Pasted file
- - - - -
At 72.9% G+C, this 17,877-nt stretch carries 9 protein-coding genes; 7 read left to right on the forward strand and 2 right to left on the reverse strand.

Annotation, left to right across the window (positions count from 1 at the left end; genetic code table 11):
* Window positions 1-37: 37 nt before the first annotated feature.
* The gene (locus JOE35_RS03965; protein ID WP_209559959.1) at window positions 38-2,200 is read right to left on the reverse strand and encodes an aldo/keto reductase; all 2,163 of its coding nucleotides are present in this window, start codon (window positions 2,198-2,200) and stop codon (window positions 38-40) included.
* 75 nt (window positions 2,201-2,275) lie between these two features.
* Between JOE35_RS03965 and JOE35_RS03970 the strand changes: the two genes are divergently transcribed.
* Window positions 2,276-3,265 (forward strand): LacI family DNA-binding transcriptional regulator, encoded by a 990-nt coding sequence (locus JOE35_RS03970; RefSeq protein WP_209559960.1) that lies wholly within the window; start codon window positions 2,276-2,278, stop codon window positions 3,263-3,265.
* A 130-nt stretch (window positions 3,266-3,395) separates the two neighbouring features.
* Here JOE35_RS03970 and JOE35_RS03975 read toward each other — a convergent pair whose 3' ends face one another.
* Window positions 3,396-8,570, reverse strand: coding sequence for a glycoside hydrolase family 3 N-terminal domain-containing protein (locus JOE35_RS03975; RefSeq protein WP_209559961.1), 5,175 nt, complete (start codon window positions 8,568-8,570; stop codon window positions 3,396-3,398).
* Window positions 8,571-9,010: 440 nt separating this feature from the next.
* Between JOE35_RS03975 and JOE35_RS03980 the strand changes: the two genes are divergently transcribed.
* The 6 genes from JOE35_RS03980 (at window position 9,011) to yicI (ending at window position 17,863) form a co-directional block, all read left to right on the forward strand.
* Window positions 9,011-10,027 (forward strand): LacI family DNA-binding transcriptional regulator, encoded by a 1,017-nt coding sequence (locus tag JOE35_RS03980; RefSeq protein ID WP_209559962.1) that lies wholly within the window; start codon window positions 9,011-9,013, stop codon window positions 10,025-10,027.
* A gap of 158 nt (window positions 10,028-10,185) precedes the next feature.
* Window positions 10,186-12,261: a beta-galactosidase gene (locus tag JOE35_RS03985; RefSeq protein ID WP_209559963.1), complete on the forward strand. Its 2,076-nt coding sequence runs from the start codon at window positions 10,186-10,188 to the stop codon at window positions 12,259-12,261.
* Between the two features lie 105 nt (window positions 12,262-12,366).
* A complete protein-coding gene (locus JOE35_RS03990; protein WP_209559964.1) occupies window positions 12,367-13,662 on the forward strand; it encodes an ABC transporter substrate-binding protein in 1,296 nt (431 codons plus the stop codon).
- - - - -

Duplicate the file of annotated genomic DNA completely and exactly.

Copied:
At 72.9% G+C, this 17,877-nt stretch carries 9 protein-coding genes; 7 read left to right on the forward strand and 2 right to left on the reverse strand.

Annotation, left to right across the window (positions count from 1 at the left end; genetic code table 11):
* Window positions 1-37: 37 nt before the first annotated feature.
* The gene (locus JOE35_RS03965; protein ID WP_209559959.1) at window positions 38-2,200 is read right to left on the reverse strand and encodes an aldo/keto reductase; all 2,163 of its coding nucleotides are present in this window, start codon (window positions 2,198-2,200) and stop codon (window positions 38-40) included.
* 75 nt (window positions 2,201-2,275) lie between these two features.
* Between JOE35_RS03965 and JOE35_RS03970 the strand changes: the two genes are divergently transcribed.
* Window positions 2,276-3,265 (forward strand): LacI family DNA-binding transcriptional regulator, encoded by a 990-nt coding sequence (locus JOE35_RS03970; RefSeq protein WP_209559960.1) that lies wholly within the window; start codon window positions 2,276-2,278, stop codon window positions 3,263-3,265.
* A 130-nt stretch (window positions 3,266-3,395) separates the two neighbouring features.
* Here JOE35_RS03970 and JOE35_RS03975 read toward each other — a convergent pair whose 3' ends face one another.
* Window positions 3,396-8,570, reverse strand: coding sequence for a glycoside hydrolase family 3 N-terminal domain-containing protein (locus JOE35_RS03975; RefSeq protein WP_209559961.1), 5,175 nt, complete (start codon window positions 8,568-8,570; stop codon window positions 3,396-3,398).
* Window positions 8,571-9,010: 440 nt separating this feature from the next.
* Between JOE35_RS03975 and JOE35_RS03980 the strand changes: the two genes are divergently transcribed.
* The 6 genes from JOE35_RS03980 (at window position 9,011) to yicI (ending at window position 17,863) form a co-directional block, all read left to right on the forward strand.
* Window positions 9,011-10,027 (forward strand): LacI family DNA-binding transcriptional regulator, encoded by a 1,017-nt coding sequence (locus tag JOE35_RS03980; RefSeq protein ID WP_209559962.1) that lies wholly within the window; start codon window positions 9,011-9,013, stop codon window positions 10,025-10,027.
* A gap of 158 nt (window positions 10,028-10,185) precedes the next feature.
* Window positions 10,186-12,261: a beta-galactosidase gene (locus tag JOE35_RS03985; RefSeq protein ID WP_209559963.1), complete on the forward strand. Its 2,076-nt coding sequence runs from the start codon at window positions 10,186-10,188 to the stop codon at window positions 12,259-12,261.
* Between the two features lie 105 nt (window positions 12,262-12,366).
* A complete protein-coding gene (locus JOE35_RS03990; protein WP_209559964.1) occupies window positions 12,367-13,662 on the forward strand; it encodes an ABC transporter substrate-binding protein in 1,296 nt (431 codons plus the stop codon).